• IDENTIFICATION OF INTERACTORS OF MUCOLIPINS

      Lepow, Talya Shanna (The University of Arizona., 2009-05)
    • Identification of Regulators of Lysosome Formation

      Fares, Hanna; Miesfeld, Roger; Le, Gloria (The University of Arizona., 2017)
      Lysosomes are membrane-bound organelles that serve as the major degradative compartments for endocytic, phagocytic, and autophagic materials targeted for destruction in eukaryotic cells. This degradation is critical to many physiological processes, including processing endocytosed nutrients, down-regulating signaling receptors, presenting antigens, killing pathogenic organisms, and degrading normal and abnormal cellular proteins. In addition, lysosomes mediate some cell death pathways and repair damage to the plasma membrane. Lysosomes are formed in complex eukaryotes by the budding of a small nascent lysosome from a late endosome/hybrid organelle, movement of the nascent lysosome away from the hybrid organelle while maintaining a membrane bridge, and scission of the membrane bridge to release a discrete primary lysosome. We had previously identified the Mucolipidosis type IV protein TRPML1 as a regulator of the scission step during lysosome formation. Here, we describe the identification of additional regulators of this process, including actin that provides the force for moving nascent lysosomes away from late endosomes/hybrid organelles.
    • Identification of Target Peptide Sequence for Plasmodium Aldolase

      Ellis, Walther; Lajevardi-Khosh, Niki (The University of Arizona., 2014)
    • Identification of technology trend on Indonesian patent documents and research reports on chemistry and metallurgy fields

      Rahayu, Endang Sri Rusmiyati; Hasibuan, Zainal A.; Khoo, C.; Singh, D.; Chaudhry, A.S. (School of Communication & Information, Nanyang Technological University, 2006)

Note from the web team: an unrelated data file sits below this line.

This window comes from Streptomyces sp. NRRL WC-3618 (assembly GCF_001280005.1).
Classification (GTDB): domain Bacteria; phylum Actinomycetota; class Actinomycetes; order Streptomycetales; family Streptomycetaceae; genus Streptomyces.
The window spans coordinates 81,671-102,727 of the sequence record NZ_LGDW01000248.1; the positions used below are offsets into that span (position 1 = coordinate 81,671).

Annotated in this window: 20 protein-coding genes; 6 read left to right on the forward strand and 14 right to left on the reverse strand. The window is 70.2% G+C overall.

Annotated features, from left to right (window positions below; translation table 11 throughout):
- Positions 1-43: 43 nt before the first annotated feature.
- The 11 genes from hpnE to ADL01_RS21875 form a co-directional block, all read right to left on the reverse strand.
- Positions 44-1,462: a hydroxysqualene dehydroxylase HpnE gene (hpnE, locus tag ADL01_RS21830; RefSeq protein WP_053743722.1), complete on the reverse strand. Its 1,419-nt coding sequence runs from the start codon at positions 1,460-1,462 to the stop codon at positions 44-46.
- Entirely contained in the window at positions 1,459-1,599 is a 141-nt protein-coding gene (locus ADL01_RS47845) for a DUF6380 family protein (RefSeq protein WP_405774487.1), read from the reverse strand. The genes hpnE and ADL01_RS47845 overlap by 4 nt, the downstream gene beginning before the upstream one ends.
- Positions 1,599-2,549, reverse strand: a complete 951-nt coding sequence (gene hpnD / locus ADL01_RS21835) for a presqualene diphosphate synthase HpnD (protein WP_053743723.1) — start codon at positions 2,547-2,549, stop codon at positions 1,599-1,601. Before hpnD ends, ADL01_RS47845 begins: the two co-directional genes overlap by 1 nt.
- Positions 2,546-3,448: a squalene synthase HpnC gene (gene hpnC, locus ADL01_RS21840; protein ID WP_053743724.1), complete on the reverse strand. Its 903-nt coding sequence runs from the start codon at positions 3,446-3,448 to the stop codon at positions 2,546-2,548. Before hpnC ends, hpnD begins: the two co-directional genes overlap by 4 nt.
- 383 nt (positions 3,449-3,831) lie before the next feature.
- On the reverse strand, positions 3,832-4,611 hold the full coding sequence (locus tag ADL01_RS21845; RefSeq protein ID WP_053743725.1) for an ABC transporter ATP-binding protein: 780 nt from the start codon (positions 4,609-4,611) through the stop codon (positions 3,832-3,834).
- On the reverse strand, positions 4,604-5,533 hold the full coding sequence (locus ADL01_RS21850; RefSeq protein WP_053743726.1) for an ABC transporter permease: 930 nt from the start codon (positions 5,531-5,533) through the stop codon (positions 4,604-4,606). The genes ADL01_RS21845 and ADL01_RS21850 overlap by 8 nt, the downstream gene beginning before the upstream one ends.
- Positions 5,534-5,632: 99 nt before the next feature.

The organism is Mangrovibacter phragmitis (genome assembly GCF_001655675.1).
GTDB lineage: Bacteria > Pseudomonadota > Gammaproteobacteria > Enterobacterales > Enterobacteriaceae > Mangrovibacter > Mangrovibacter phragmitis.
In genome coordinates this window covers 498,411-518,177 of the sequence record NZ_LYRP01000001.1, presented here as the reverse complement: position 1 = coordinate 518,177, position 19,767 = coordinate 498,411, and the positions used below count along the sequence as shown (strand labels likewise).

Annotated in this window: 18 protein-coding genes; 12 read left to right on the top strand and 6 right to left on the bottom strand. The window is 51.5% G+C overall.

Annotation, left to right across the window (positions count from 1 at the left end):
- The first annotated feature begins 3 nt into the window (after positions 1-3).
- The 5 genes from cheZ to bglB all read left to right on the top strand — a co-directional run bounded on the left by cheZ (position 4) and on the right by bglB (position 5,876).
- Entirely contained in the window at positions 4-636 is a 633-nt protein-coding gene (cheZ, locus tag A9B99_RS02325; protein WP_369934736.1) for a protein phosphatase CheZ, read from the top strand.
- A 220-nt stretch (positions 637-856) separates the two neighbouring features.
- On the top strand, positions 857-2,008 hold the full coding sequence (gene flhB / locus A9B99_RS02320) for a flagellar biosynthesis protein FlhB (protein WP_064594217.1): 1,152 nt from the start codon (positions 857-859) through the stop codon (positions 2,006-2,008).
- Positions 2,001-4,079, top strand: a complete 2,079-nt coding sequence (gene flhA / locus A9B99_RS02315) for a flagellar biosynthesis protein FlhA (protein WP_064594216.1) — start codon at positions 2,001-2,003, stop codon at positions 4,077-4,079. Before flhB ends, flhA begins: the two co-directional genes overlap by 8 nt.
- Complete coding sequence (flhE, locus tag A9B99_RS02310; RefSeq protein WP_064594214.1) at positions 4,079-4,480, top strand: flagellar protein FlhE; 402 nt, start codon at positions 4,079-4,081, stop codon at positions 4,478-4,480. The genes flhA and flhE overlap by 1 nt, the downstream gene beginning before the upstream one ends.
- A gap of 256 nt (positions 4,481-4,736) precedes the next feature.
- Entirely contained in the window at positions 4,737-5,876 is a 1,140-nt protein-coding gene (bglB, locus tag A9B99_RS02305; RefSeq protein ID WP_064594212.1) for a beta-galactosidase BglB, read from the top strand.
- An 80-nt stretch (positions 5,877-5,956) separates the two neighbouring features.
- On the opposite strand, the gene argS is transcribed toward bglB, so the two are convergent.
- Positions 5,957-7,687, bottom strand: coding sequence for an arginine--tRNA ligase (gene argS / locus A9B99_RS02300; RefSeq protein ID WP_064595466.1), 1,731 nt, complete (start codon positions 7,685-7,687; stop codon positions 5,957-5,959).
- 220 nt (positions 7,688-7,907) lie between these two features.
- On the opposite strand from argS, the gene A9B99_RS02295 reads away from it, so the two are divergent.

The aims of this study are: to identify technology trends by identifying core topics, prominence topics, and emerging topics; and to assess the overlap between research and development and patents on chemistry and metallurgy fields in Indonesia during 1993-1997. The technology trends are determined by measuring subject and keyword development on those fields. Co-words analysis is employed to measure the technology categories. The objects of this study are granted patents section C according to International Patent Classification (IPC) and research report documents which was collected from CD ROM of research reports on chemistry and metallurgy fields published by PDII-LIPI. Subjects analysis of patent document are measured based on the number of subclass in chemistry and metallurgy fields using IPC code of patent documents. Subjects analysis of research reports are measured based on the number of subclass in chemistry and metallurgy section using DDC21 system of research report documents. Co-words analysis is measured based on the co-occurrence frequencies of the keywords ap-peared in the research documents. The results showed that overlapping subject and keyword of patent documents and research report documents on chemistry and metallurgy fields in Indonesia during five years (1993 to 1997) was on the organic chemistry, especially on dyes and extraction. Another important subject in patent documents was human necessity, especially on pesticides, drugs, and detergents. The largest subject on research activities period was on food technology, especially on coconut oils, palm oils, and storage. Technology categories on research report documents show that there were no core top-ics of research activities in Indonesia during five years (1993 to 1997). The prominence topics were only on 1993 and 1996 namely fermentation process, storage processes, and drying apparatus. There were core topics, prominence topics and emerging topics on patent documents.
    • Identification of the Phloem Translocated Carbohydrate in Idria columnaris (Boojum tree)

      Miller, W. B.; Kopec, David M. (College of Agriculture, University of Arizona (Tucson, AZ), 1988)
      Sucrose was identified by high performance liquid chromatography (HPLC) as the only phloem-mobile carbohydrate in the Boojum tree. This result has implications for carbohydrate metabolism in the desert adapted Boojum and ocotillo, as discussed below.